Wastewater Treatment Solution for Vehicle Service Stations by Using Ultrafiltration Membrane

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dc.contributor.author Wijesinghe, R.R.
dc.contributor.author Ritigala, H.M.T.S.
dc.contributor.author Premachandra, N.P.
dc.date.accessioned 2019-04-09T09:04:30Z
dc.date.available 2019-04-09T09:04:30Z
dc.date.issued 2019-02
dc.identifier.isbn 9789550481255
dc.identifier.uri http://erepo.lib.uwu.ac.lk/bitstream/handle/123456789/217/180.pdf?sequence=1&isAllowed=y
dc.description.abstract A vehicle service station is place where large amount of water is consumed for vehicle washing. This wash water includes contaminants which may cause adverse effects if not treated properly before discharge. Many treatment methods have been suggested by researchers to treat service station effluent. These treatment methods have drawbacks such as large space requirement, high chemical consumption, sludge production, not user friendly compact systems. With that the need for improved techniques to purify contaminated waters arises. Over the past decennia membrane technology has been introduced as a cost effective method to treat water in a smaller foot print. Therefore, a prefabricated membrane reactor using Ultrafilters was introduced to study the effectiveness of removing contaminants from service station wastewater. The treatment process included an oil trap and then the membrane reactor which included a sand filter, carbon filter and a micron filter as the pretreatment steps for the Ultrafilter. As analyzing part, the characteristics of wastewater for parameters such as pH, total suspended solids, oil and grease, biochemical oxygen demand, and chemical oxygen demand were measured in the raw water, oil trapped water and water sent through the membrane reactor. In the absence of any specific discharge standard, the outlet water quality was compared with the Sri Lankan standard for discharge of effluents to inland surface waters. The treatment process was able to keep the parameters within the tolerance limit values of the standards by removing 91.46% of total suspended solids, 98.8% of oil and grease, 78.71% of biochemical oxygen demand and 93.32% of chemical oxygen demand. As a result, this water can be safely discharged into the environment or can be taken into reuse purposes. en_US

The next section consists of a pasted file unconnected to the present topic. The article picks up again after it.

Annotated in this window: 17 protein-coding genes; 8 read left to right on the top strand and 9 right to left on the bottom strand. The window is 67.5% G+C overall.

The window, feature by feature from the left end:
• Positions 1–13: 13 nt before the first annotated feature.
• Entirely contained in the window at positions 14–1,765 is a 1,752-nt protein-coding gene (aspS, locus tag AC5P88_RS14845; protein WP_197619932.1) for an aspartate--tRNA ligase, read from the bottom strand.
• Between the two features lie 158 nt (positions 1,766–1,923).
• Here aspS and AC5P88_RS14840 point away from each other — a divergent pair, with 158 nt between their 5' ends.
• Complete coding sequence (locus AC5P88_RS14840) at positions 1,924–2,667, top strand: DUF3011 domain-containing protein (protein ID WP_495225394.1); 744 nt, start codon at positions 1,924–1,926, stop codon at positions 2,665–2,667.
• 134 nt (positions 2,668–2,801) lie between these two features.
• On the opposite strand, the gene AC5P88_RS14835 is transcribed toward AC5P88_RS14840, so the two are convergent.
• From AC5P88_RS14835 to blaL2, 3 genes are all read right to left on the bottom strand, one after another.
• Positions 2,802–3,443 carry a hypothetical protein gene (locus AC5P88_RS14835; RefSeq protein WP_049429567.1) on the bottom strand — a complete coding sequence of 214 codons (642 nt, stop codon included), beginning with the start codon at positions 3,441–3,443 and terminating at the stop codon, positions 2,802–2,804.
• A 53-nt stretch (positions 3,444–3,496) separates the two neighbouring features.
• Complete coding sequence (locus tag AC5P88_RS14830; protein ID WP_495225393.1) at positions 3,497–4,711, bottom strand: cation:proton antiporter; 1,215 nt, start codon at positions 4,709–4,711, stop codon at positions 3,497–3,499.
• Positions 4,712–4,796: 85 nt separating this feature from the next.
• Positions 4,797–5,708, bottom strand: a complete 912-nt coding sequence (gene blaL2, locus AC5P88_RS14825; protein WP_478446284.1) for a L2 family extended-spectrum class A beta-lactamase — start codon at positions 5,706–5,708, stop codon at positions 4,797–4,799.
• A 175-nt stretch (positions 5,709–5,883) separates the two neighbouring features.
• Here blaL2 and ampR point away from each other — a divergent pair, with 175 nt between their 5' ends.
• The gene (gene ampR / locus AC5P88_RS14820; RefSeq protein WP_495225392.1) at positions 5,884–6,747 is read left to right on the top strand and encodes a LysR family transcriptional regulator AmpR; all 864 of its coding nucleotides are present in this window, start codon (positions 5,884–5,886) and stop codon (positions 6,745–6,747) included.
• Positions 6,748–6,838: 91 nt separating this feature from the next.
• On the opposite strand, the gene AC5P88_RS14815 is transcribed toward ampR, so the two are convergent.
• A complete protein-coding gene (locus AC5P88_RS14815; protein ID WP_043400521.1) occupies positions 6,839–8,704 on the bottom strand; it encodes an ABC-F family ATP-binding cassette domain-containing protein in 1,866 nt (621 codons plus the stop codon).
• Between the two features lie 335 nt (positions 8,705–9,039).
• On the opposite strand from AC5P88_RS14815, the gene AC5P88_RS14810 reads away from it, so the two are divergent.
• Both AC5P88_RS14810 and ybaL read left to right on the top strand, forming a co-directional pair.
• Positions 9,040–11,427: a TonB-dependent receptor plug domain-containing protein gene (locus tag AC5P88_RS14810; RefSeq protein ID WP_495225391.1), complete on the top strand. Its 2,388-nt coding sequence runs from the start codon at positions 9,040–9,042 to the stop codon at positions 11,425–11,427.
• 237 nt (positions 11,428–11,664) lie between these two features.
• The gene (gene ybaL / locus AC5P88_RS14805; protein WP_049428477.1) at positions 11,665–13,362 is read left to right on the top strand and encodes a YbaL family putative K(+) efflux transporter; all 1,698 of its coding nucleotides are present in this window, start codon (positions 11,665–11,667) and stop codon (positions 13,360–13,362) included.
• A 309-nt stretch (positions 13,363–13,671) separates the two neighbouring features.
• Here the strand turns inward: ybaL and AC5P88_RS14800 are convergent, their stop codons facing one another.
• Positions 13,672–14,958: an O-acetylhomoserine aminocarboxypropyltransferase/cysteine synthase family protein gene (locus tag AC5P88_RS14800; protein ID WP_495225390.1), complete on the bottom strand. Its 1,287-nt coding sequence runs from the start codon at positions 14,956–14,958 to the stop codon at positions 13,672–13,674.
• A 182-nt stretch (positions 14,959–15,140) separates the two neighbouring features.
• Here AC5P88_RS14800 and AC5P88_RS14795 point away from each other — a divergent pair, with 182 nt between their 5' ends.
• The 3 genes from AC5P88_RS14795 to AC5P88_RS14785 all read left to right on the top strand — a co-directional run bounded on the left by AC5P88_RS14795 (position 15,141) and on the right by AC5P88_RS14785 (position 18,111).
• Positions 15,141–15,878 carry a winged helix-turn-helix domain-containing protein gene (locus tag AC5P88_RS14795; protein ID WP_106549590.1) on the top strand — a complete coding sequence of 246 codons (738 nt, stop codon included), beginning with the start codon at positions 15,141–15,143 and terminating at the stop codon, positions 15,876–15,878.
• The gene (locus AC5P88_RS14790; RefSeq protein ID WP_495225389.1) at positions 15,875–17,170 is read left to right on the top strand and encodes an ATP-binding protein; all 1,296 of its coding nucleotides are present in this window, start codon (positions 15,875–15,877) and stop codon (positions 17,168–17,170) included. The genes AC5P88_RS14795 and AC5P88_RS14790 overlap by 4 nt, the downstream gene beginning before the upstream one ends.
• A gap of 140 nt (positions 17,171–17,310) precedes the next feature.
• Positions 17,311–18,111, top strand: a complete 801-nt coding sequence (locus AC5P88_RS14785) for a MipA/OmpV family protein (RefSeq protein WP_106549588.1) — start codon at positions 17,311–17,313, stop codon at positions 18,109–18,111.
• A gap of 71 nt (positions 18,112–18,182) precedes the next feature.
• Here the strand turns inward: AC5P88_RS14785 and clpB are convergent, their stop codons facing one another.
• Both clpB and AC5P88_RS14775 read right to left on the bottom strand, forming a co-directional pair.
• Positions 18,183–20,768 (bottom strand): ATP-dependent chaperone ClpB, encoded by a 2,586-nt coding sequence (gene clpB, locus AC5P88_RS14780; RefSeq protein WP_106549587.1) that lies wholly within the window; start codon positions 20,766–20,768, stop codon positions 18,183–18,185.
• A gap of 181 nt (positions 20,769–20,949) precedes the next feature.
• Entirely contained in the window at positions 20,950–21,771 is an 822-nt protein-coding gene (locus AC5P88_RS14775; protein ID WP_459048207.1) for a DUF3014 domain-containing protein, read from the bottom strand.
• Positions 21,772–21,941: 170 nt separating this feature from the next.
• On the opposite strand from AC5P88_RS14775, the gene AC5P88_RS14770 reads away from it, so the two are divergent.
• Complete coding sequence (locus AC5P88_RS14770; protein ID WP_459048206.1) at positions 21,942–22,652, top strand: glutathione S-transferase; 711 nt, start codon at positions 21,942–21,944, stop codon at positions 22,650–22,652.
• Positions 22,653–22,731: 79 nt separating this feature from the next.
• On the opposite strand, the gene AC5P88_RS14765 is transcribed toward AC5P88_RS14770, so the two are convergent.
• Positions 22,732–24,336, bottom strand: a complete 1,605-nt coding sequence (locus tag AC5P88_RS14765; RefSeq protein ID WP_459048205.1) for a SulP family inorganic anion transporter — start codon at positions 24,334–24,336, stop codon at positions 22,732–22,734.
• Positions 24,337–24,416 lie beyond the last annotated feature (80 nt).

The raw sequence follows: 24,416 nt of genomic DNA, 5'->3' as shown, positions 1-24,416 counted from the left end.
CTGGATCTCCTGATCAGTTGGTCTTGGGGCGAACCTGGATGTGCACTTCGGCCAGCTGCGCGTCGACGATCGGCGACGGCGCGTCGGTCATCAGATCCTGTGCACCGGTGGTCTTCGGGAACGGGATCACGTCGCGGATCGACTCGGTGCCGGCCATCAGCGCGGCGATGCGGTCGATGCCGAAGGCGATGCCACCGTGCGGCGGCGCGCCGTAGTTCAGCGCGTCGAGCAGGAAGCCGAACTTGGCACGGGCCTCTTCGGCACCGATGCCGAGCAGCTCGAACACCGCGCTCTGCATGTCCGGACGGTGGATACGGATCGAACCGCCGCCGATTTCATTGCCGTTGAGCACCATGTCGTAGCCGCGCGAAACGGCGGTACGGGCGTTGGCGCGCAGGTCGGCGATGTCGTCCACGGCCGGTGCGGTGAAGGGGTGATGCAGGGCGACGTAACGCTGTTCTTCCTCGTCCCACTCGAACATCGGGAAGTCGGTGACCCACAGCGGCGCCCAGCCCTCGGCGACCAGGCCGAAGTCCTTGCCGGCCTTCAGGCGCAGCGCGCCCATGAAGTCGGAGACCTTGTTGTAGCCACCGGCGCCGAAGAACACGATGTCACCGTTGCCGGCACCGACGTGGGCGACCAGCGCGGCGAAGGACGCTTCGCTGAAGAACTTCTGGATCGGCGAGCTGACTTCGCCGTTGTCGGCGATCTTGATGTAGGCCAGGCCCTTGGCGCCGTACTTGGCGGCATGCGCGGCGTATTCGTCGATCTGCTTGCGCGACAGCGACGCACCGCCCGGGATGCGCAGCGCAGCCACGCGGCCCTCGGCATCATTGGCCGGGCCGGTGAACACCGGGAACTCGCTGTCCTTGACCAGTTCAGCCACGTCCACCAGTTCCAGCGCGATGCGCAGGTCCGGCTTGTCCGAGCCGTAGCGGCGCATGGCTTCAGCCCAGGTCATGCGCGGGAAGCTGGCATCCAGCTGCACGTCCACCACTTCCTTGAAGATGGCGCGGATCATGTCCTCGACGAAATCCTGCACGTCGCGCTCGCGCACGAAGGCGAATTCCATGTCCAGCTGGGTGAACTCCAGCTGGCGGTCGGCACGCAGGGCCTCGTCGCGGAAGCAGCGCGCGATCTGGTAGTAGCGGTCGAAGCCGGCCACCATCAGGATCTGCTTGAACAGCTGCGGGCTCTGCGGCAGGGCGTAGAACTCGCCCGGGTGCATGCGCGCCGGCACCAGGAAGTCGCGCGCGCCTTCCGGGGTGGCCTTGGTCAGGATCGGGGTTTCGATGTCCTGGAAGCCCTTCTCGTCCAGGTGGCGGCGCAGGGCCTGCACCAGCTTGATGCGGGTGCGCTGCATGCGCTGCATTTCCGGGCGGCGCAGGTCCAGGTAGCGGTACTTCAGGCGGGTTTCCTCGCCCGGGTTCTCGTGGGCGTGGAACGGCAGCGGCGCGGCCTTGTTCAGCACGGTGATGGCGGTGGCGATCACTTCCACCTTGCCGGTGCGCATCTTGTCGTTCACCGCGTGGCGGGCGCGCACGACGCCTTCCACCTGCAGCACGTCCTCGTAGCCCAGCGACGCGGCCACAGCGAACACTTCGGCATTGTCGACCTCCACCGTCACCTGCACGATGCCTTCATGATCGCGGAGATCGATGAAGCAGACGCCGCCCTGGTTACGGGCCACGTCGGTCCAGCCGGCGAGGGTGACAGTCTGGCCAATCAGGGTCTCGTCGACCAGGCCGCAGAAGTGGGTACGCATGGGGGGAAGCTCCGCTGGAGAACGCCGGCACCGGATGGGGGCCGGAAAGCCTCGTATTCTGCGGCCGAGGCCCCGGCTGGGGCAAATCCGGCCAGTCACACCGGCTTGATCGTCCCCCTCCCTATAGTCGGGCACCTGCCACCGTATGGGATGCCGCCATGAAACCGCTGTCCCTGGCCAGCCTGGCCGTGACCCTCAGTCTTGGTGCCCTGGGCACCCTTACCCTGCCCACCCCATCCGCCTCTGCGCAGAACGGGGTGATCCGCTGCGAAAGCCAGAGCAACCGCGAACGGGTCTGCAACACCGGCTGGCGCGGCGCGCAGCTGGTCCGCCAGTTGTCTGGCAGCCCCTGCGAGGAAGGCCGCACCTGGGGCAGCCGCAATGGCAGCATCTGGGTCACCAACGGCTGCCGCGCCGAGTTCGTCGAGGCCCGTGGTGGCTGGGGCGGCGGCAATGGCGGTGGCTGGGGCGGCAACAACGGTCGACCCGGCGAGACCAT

dc.language.iso en en_US
dc.publisher Uva Wellassa University of Sri Lanka en_US
dc.subject Environmental Science en_US
dc.subject Environmental Engineering en_US
dc.subject Geochemistry en_US
dc.subject Ecology en_US
dc.title Wastewater Treatment Solution for Vehicle Service Stations by Using Ultrafiltration Membrane en_US
dc.title.alternative International Research Conference 2019 en_US
dc.type Other en_US


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